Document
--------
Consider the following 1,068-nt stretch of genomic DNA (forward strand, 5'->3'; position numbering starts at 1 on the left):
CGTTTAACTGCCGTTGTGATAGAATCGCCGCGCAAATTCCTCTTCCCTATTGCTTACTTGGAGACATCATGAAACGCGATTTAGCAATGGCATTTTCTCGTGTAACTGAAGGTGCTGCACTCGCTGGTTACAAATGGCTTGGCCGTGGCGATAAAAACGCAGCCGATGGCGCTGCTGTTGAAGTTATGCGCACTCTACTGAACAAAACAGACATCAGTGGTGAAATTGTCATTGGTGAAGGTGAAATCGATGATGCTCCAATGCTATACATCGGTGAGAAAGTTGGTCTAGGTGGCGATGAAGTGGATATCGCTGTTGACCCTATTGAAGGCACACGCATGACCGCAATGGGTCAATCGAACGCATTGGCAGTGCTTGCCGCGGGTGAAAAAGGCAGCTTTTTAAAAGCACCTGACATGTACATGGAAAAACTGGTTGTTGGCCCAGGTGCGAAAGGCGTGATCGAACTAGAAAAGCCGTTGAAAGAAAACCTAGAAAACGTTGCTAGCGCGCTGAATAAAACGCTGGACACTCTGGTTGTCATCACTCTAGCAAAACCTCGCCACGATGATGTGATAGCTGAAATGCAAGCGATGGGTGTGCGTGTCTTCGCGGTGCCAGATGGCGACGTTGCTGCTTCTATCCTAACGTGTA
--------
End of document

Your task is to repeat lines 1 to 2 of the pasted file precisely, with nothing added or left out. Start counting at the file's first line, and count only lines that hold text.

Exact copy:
Consider the following 1,068-nt stretch of genomic DNA (forward strand, 5'->3'; position numbering starts at 1 on the left):
CGTTTAACTGCCGTTGTGATAGAATCGCCGCGCAAATTCCTCTTCCCTATTGCTTACTTGGAGACATCATGAAACGCGATTTAGCAATGGCATTTTCTCGTGTAACTGAAGGTGCTGCACTCGCTGGTTACAAATGGCTTGGCCGTGGCGATAAAAACGCAGCCGATGGCGCTGCTGTTGAAGTTATGCGCACTCTACTGAACAAAACAGACATCAGTGGTGAAATTGTCATTGGTGAAGGTGAAATCGATGATGCTCCAATGCTATACATCGGTGAGAAAGTTGGTCTAGGTGGCGATGAAGTGGATATCGCTGTTGACCCTATTGAAGGCACACGCATGACCGCAATGGGTCAATCGAACGCATTGGCAGTGCTTGCCGCGGGTGAAAAAGGCAGCTTTTTAAAAGCACCTGACATGTACATGGAAAAACTGGTTGTTGGCCCAGGTGCGAAAGGCGTGATCGAACTAGAAAAGCCGTTGAAAGAAAACCTAGAAAACGTTGCTAGCGCGCTGAATAAAACGCTGGACACTCTGGTTGTCATCACTCTAGCAAAACCTCGCCACGATGATGTGATAGCTGAAATGCAAGCGATGGGTGTGCGTGTCTTCGCGGTGCCAGATGGCGACGTTGCTGCTTCTATCCTAACGTGTA